SSIS Design Patterns does not focus on the problems to be solved; instead, the book delves into why particular problems should be solved in certain ways. You’ll learn more about SSIS as a result, and you’ll learn by practical example. Where appropriate, SSIS Design Patterns provides examples of alternative patterns and discusses when and where they should be used. Highlights of the book include sections on ETL Instrumentation, SSIS Frameworks, and Dependency Services.

  • Takes you through solutions to several common data integration challenges
  • Demonstrates new features in SQL Server 2012 Integration Services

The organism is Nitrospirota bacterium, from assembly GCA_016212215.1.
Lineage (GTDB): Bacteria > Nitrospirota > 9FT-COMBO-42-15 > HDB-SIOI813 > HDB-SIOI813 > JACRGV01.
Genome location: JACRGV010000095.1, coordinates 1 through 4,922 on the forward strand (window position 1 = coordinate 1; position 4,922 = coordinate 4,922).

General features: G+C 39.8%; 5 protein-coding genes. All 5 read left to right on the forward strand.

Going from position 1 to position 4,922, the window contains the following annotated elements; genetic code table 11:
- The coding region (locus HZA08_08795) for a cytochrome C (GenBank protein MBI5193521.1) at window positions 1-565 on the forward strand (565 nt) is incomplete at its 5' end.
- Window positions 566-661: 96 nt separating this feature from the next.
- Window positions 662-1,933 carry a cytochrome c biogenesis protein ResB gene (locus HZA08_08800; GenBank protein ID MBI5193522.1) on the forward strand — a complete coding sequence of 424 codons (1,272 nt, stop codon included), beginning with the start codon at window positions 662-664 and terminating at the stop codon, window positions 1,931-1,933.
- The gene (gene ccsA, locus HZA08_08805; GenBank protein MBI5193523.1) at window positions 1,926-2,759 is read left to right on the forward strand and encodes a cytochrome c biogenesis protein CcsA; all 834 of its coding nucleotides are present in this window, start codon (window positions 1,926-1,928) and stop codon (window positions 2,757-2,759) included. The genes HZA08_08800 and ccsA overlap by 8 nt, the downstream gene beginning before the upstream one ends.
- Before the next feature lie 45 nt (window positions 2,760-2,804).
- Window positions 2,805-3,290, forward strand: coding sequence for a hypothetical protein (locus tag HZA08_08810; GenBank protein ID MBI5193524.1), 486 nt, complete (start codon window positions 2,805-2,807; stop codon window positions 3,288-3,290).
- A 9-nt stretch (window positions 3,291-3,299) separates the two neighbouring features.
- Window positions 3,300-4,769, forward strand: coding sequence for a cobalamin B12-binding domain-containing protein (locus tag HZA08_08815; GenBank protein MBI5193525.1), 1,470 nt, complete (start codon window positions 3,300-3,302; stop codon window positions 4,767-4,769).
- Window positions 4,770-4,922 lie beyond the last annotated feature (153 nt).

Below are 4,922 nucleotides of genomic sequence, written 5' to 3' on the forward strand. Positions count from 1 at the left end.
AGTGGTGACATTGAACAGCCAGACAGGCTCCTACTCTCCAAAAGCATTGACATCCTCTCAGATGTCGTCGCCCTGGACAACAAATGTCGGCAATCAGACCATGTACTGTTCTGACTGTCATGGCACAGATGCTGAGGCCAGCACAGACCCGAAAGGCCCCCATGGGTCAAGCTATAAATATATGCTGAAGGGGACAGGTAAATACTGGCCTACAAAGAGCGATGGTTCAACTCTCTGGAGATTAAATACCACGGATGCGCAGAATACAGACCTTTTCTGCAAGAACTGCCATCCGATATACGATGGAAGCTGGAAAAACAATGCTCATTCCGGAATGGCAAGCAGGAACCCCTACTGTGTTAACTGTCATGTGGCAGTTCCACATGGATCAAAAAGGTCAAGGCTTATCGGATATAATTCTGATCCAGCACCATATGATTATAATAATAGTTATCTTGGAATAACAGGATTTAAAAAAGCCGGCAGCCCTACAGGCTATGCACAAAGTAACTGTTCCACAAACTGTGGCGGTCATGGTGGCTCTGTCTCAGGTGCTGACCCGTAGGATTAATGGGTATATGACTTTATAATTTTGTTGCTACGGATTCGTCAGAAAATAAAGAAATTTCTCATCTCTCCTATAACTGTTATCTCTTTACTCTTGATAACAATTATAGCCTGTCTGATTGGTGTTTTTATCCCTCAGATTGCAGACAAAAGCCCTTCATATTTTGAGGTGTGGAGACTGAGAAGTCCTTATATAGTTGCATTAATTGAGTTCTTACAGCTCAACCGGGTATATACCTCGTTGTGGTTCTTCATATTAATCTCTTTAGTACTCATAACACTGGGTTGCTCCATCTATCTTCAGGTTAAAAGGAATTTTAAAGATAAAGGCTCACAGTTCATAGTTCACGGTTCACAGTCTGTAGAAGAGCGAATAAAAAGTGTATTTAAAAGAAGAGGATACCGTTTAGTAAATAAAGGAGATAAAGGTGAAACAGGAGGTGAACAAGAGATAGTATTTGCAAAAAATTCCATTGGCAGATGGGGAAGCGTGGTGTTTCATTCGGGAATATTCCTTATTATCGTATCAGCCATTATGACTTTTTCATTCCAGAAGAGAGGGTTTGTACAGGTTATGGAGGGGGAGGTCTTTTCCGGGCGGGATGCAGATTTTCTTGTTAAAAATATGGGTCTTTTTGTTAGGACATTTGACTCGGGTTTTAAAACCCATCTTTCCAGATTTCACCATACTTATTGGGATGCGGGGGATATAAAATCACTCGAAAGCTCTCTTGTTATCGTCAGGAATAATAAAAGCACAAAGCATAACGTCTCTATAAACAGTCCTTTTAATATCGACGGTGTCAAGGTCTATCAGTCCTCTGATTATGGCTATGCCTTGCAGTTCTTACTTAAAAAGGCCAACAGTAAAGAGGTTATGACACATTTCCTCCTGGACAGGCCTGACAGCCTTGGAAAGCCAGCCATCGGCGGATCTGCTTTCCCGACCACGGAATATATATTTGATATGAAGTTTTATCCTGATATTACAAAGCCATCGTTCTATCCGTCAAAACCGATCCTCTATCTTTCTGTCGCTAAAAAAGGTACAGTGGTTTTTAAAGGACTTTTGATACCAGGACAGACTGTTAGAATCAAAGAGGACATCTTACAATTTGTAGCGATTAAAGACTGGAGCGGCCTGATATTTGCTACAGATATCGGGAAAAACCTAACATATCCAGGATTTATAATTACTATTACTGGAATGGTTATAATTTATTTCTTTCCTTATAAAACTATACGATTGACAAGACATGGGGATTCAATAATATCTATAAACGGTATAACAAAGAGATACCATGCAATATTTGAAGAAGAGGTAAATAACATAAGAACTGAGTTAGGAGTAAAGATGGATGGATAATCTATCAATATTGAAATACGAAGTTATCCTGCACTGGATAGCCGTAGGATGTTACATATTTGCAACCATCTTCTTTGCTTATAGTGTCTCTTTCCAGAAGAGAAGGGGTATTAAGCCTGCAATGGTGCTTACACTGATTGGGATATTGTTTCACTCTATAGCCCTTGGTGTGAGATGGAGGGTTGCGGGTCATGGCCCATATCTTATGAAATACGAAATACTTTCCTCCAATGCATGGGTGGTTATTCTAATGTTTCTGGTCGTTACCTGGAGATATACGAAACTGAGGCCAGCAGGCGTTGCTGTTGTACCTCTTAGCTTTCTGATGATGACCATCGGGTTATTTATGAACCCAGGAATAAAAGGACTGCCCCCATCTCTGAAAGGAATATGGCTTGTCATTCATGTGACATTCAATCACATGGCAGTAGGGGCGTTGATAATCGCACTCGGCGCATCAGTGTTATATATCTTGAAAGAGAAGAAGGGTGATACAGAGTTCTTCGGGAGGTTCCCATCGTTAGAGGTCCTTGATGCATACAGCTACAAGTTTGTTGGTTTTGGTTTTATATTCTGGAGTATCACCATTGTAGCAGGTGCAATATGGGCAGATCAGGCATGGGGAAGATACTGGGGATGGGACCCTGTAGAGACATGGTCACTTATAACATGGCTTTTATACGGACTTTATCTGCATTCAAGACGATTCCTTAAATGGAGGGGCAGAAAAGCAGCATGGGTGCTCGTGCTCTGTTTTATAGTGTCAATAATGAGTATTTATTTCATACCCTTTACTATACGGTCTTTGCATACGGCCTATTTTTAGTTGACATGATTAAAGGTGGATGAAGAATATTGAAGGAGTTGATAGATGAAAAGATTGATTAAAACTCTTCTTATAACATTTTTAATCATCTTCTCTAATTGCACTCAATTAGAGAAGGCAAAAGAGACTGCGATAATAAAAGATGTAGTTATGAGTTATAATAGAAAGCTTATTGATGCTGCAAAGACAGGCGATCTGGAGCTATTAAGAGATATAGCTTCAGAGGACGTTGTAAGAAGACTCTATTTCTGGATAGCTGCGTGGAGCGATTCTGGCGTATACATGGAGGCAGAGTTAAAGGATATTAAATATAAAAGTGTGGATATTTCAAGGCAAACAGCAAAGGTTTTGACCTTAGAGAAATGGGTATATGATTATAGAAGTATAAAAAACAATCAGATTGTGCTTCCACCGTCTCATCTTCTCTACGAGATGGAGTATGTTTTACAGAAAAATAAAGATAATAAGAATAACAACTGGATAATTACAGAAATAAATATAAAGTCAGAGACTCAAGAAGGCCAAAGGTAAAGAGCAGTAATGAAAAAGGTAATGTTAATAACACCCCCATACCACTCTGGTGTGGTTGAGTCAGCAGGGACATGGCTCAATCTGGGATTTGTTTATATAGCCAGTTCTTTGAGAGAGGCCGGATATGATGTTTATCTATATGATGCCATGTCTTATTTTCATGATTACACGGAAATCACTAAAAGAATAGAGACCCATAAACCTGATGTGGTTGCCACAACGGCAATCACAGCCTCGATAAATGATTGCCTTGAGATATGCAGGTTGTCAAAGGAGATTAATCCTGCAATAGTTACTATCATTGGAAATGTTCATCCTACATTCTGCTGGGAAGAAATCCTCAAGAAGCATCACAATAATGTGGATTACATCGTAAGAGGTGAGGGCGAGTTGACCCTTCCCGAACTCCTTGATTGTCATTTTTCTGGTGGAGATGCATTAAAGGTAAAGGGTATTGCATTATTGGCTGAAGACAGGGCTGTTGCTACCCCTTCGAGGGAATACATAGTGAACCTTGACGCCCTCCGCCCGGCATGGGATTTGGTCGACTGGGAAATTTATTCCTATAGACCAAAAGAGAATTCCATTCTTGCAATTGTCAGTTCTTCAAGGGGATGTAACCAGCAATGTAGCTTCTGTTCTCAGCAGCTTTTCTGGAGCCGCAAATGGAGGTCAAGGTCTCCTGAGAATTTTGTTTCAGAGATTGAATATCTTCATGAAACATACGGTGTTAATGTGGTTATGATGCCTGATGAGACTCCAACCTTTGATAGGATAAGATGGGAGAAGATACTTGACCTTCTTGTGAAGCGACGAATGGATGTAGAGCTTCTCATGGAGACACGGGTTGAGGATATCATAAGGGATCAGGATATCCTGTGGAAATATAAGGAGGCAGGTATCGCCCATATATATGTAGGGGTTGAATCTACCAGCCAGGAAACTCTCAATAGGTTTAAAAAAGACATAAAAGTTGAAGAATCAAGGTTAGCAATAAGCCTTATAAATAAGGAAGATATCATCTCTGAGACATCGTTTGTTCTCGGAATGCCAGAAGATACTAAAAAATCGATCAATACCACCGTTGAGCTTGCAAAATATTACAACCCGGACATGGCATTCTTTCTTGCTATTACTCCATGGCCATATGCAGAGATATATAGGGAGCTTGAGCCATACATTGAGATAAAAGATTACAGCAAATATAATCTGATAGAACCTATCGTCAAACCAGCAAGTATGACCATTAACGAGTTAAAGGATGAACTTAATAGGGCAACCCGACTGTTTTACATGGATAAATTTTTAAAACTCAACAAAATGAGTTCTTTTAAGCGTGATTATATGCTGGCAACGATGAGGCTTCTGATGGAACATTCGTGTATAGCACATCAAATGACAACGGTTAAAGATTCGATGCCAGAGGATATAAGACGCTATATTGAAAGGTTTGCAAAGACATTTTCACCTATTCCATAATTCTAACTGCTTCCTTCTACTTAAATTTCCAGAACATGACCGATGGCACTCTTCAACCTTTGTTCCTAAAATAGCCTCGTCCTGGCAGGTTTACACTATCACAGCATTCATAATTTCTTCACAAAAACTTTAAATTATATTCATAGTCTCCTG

• Teaches SSIS using practical examples
What you’ll learn
  • Load data from flat file formats
  • Explore patterns for executing SSIS packages
  • Discover a pattern for loading XML data
  • Migrate SSIS packages through your application lifecycle without editing connections
  • Take advantage of SSIS 2012 Dependency Services
  • Build an SSIS Framework to support your application needs
Who this book is for

SSIS Design Patterns is for the data integration developer who is ready to take their SQL Server Integration Services (SSIS) skills to a more efficient level. It’s for the developer interested in locating a previously-tested solution quickly. SSIS Design Patterns is a great book for ETL (extract, transform, and load) specialists and those seeking practical uses for new features in SQL Server 2012 Integration Services. It’s an excellent choice for business intelligence and data warehouse developers.